are protected from fruit fly by the $3 million SA fruit fly prevention program. Import regulations
and verification, early detection surveillance and communication strategies have assisted in
reducing fruit fly outbreaks in SA over the past 5 years, protecting market access and allowing
expansion into new markets such as Japan.

In forestry, the accidental introduction of the Sirex wood wasp destroyed millions of pines in South-
Eastern Australia in the late 1980s, affecting up to 80% of Pinus radiata trees in the Green Triangle
Region. Biological control of Sirex has been estimated to save the Australian pine industry $1 to $4
billion per rotation. More recently, the Monterey Pine Aphid has become established in Australia as
a pest of Pinus radiata. A biological control program is being undertaken to provide an efficient
and cost-effective method of controlling this pest, which has been estimated to cost the Australian
forest industry approximately $21 million per year in lost production.

The annual estimated cost of weeds to agriculture in South Australia is $650 million (State of
Environment SA, 2003) and $4 billion nationally (Sinden, 2004). These figures primarily represent
production losses and control costs, as the cost of weeds to the environment and biodiversity is
largely incalculable (Senate Committee on the Environment, 2004). Early detection and control is
essential for successful eradication. A quarantine and eradication program has been successful in
containing the spread of branched broomrape in South Australia and is enabling gradual eradication.
The eradication of branched broomrape provides a return on investment of 8:1, while protecting
natural resources, primary industries and export markets (EconSearch, 2003).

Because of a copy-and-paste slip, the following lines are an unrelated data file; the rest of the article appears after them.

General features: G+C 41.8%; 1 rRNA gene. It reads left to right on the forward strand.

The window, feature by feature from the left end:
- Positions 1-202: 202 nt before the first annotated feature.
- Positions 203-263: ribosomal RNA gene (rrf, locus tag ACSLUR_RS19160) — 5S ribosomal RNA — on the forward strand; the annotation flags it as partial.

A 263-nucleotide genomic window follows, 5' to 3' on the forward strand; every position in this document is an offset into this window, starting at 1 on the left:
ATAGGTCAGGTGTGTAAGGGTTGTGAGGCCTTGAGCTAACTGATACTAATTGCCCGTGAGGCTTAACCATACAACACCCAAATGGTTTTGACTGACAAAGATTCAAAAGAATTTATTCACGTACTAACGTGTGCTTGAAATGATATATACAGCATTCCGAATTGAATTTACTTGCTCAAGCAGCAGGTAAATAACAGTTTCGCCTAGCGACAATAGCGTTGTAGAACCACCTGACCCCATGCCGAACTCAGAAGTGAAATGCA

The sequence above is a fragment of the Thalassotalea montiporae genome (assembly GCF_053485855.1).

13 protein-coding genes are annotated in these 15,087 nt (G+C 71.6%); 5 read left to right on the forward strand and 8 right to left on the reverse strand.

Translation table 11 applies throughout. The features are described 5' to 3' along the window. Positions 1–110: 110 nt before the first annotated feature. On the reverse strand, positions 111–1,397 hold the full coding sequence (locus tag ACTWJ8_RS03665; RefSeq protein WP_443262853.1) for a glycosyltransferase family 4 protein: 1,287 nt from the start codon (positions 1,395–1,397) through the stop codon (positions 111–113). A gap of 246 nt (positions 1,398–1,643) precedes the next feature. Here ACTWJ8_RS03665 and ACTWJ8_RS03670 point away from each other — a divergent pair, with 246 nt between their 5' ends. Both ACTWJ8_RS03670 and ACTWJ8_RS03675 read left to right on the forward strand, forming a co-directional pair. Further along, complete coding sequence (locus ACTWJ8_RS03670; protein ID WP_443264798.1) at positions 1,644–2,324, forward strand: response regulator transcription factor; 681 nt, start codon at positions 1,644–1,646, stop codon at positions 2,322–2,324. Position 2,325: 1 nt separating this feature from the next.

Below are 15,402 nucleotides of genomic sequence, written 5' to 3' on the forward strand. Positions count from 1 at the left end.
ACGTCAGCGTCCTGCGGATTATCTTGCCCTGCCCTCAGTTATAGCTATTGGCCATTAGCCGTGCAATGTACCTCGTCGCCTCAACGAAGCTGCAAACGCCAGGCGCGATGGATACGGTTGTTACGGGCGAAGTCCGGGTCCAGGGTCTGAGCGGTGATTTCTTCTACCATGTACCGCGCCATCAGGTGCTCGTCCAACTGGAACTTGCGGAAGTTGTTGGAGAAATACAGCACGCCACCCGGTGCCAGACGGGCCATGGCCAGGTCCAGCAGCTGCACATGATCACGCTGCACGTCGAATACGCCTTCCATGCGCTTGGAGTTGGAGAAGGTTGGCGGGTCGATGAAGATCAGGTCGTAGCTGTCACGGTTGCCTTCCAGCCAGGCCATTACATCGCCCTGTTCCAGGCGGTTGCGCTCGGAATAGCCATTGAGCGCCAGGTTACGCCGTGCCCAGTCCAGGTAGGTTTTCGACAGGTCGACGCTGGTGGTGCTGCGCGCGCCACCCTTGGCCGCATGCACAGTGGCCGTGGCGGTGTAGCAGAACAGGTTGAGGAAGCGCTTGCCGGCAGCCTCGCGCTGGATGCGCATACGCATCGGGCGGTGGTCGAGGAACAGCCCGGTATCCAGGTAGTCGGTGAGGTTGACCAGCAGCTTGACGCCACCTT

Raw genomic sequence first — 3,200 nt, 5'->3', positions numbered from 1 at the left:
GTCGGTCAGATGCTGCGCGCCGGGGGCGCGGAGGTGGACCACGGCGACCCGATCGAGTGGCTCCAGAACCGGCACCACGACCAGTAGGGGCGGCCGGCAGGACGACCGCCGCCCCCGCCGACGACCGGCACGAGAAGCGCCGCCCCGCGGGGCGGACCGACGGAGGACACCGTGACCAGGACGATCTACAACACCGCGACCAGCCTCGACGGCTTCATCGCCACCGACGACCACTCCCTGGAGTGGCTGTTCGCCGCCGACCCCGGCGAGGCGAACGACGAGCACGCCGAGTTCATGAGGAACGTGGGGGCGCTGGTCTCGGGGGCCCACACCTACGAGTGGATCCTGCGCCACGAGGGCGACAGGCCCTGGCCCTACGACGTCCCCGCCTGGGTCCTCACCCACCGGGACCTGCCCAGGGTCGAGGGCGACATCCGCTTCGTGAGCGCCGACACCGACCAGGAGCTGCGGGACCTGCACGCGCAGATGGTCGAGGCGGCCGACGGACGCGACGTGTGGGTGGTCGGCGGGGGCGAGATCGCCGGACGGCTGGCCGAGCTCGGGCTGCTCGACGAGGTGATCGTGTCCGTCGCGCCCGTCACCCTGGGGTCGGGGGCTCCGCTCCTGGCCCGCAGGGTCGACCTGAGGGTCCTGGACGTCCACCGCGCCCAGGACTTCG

Pest animals are estimated to cost Australia $420 million annually (Hart, 2002). Some biosecurity
programs focus on reducing the impact of established species. For example, biocontrol has reduced
the impact of rabbits but nationally they still cost agriculture $113.1 million annually (McLeod,


SA Biosecurity Strategy_26th September 2005                                                Page 5
2004). Other programs focus on preventing incursions of new species, such as the cane toad, into
South Australia.

Many fish have been introduced for recreational and commercial purposes and a number of these
species have become pests. The national economic impact of carp is at least $4 million annually,
not including losses to fisheries and other industries, while the environmental impacts have been
estimated at $11.8 million annually (McLeod, 2004). World trade and tourism traffic has increased
the movement of exotic marine organisms. Between 250 and 750 exotic marine species have
established in Australia over the past 100 years (CSIRO, 2003), and some of these have had
significant environmental and economic impacts. The successful eradication of the Black Striped
Mussel from Darwin Harbour in 1999 was the result of an effective awareness and surveillance